Yachties win NZ's 100th Olympic medal
Fittingly, New Zealand's 100th Olympic medal winners Peter Burling and Blair Tuke have received their silver medal from one of the country's greatest Olympians.
The 49 class sailors secured their medal two days ago but had to wait until after today's medal race to be officially awarded the silverware, the delay meaning they became recipients of New Zealand's 100th medal.
Their medals were presented by former New Zealand boardsailing great and three-time Olympic medallist Barbara Kendall, now a member of the International Olympic Committee.
Kendall won gold at Barcelona in 1992, which also happened to be the last time New Zealand won a medal in any sailing class other than windsurfing.
Burling, 21, and Tuke, 23, have broken that drought, and they did it emphatically.
"I saw Barbara last night and she said she was hanging around until Wednesday, and then she said she was handing out some medals so I put two and two together," said Tuke, with a New Zealand flag draped around his shoulders.
"It's awesome. We have had a lot to do with her and she's an amazing New Zealander. To have her give us the medals is awesome."
Kendall said the fact she had presented New Zealand's 100th medal was "just a fluke".
"I requested the 49er medal ceremony and I had a feeling the boys might do well, but how cool is it that it's the 100th," she said.
"Obviously the Southern Cross stars have aligned, and it's just nice for the boys to receive their medals from someone they know."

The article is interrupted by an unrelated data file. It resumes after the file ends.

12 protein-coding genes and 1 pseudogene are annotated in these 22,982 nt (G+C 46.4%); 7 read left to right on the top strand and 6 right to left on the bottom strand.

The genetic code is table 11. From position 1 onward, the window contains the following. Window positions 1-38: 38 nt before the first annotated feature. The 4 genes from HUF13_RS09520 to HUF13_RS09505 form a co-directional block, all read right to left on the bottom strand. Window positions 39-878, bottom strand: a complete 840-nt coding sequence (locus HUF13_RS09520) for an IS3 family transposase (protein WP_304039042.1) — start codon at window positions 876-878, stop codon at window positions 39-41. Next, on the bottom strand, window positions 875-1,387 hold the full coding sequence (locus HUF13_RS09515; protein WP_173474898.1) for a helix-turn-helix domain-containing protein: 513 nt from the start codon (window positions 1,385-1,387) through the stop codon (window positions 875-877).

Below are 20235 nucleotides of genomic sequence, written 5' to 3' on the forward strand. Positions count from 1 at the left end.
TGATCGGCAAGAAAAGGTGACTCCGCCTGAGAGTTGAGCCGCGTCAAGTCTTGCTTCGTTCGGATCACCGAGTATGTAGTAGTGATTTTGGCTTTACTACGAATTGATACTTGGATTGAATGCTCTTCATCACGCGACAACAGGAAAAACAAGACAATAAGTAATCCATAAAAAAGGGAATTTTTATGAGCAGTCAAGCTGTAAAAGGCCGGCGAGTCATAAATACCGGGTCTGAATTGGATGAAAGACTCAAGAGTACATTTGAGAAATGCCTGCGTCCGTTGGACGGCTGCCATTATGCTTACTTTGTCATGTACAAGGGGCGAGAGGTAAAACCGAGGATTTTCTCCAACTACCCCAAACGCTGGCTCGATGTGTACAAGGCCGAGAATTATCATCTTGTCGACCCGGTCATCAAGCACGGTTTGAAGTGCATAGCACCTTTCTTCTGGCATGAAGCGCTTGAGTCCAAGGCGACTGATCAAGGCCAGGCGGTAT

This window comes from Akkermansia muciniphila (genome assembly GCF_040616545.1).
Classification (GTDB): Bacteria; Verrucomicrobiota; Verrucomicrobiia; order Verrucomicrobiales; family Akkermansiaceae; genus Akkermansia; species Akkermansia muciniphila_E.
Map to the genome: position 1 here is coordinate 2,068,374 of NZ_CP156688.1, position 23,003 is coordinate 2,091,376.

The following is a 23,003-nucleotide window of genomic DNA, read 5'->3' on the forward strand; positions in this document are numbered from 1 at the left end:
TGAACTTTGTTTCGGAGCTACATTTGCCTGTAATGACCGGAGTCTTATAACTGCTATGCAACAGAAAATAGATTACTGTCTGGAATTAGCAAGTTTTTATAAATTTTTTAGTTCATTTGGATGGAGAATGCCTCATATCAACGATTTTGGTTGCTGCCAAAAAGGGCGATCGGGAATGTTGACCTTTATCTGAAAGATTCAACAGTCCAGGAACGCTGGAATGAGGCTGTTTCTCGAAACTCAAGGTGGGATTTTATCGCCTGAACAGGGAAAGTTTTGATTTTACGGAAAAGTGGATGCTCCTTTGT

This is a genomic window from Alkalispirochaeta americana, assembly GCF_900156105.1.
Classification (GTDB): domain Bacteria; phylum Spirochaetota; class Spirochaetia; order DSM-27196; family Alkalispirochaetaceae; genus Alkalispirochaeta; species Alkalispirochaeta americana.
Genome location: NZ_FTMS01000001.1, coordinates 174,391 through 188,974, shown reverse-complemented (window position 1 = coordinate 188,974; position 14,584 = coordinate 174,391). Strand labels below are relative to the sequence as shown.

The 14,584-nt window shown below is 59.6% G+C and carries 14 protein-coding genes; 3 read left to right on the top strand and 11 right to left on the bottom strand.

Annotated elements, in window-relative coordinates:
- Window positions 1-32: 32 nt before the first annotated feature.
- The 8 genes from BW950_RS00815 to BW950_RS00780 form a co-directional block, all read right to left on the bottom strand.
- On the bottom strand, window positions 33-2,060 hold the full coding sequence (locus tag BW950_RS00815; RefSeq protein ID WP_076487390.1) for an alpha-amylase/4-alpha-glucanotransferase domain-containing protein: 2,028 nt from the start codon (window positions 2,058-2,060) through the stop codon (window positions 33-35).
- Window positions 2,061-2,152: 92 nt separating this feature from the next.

Tuke said he read on the internet this morning that he and skipper Burling were probably going to be New Zealand's 100th Olympic medal winners.
"I didn't know what events were on today. When we got ashore, the guys said we were.
"It's just amazing. So many great people have won medals for New Zealand in the past and to be alongside them is pretty special.
"To be the actual 100th ones is quite crazy. We are quite proud."
Their medal is NZ's 19th Olympic silver to go with 40 golds and 41 bronzes.
Tuke said it was a "really weird" feeling having secured the silver two days ago and turning up for the medal race with nothing on the line. They still sailed well, finishing second. Gold medallists Nathan Outteridge and Iain Jensen of Australia were fourth, while Denmark claimed the bronze medal by finishing third.
"We didn't think we would have it locked in two days ago. We had a couple of celebrations that night but today is going to be a lot better. It's starting to sink in."
Burling said it was nice to have a tangible reward for four years of hard work, and he again paid tribute to their training partners, Outteridge and Jensen, for helping to lift their standard above the rest of the world.
Their medal sees the New Zealand Olympic team reach High Performance Sport New Zealand's rather conservative medal target of 10 medals for these Games, with realistic medal chances still to come in BMX, canoe sprinting, women's hockey and sailing.
New Zealand's Games squad went to London with a total of 90 medals earned during the history of summer and winter Olympics.
With nine medals garnered by our rowers, equestrian riders, track cyclists and the silver from Val Adams, Burling and Tuke were the first Kiwi sailors to strike a medal and therefore bring up the ton.
The effort conveniently diverts attention from the Australians finally passing New Zealand on the medal table after a big night in the cycling velodrome and London Stadium where they gained gold medals via Anna Meares and Sally Pearson.